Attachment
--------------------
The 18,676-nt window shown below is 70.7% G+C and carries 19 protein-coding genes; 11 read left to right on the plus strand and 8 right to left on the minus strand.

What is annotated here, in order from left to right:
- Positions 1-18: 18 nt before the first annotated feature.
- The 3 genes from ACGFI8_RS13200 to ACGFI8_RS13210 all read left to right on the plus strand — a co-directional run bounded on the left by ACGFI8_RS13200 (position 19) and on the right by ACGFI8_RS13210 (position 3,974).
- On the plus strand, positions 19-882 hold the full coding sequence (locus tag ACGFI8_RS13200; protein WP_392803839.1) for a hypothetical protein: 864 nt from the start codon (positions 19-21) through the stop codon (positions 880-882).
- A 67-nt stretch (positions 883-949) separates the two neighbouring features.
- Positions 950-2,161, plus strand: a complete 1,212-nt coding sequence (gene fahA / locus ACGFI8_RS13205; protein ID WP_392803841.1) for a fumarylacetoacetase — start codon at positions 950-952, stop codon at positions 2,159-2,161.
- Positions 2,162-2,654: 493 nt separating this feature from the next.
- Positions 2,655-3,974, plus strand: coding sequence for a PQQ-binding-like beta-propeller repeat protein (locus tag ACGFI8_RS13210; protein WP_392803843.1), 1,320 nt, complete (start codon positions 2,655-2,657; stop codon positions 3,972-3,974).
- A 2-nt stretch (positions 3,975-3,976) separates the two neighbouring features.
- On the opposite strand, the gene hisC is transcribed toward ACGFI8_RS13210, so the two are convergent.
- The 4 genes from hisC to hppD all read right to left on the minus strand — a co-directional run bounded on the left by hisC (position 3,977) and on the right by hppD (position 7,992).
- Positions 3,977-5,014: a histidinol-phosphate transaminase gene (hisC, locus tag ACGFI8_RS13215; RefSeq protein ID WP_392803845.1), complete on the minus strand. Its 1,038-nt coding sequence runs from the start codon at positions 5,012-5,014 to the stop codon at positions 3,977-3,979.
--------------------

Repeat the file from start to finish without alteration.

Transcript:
The 18,676-nt window shown below is 70.7% G+C and carries 19 protein-coding genes; 11 read left to right on the plus strand and 8 right to left on the minus strand.

What is annotated here, in order from left to right:
- Positions 1-18: 18 nt before the first annotated feature.
- The 3 genes from ACGFI8_RS13200 to ACGFI8_RS13210 all read left to right on the plus strand — a co-directional run bounded on the left by ACGFI8_RS13200 (position 19) and on the right by ACGFI8_RS13210 (position 3,974).
- On the plus strand, positions 19-882 hold the full coding sequence (locus tag ACGFI8_RS13200; protein WP_392803839.1) for a hypothetical protein: 864 nt from the start codon (positions 19-21) through the stop codon (positions 880-882).
- A 67-nt stretch (positions 883-949) separates the two neighbouring features.
- Positions 950-2,161, plus strand: a complete 1,212-nt coding sequence (gene fahA / locus ACGFI8_RS13205; protein ID WP_392803841.1) for a fumarylacetoacetase — start codon at positions 950-952, stop codon at positions 2,159-2,161.
- Positions 2,162-2,654: 493 nt separating this feature from the next.
- Positions 2,655-3,974, plus strand: coding sequence for a PQQ-binding-like beta-propeller repeat protein (locus tag ACGFI8_RS13210; protein WP_392803843.1), 1,320 nt, complete (start codon positions 2,655-2,657; stop codon positions 3,972-3,974).
- A 2-nt stretch (positions 3,975-3,976) separates the two neighbouring features.
- On the opposite strand, the gene hisC is transcribed toward ACGFI8_RS13210, so the two are convergent.
- The 4 genes from hisC to hppD all read right to left on the minus strand — a co-directional run bounded on the left by hisC (position 3,977) and on the right by hppD (position 7,992).
- Positions 3,977-5,014: a histidinol-phosphate transaminase gene (hisC, locus tag ACGFI8_RS13215; RefSeq protein ID WP_392803845.1), complete on the minus strand. Its 1,038-nt coding sequence runs from the start codon at positions 5,012-5,014 to the stop codon at positions 3,977-3,979.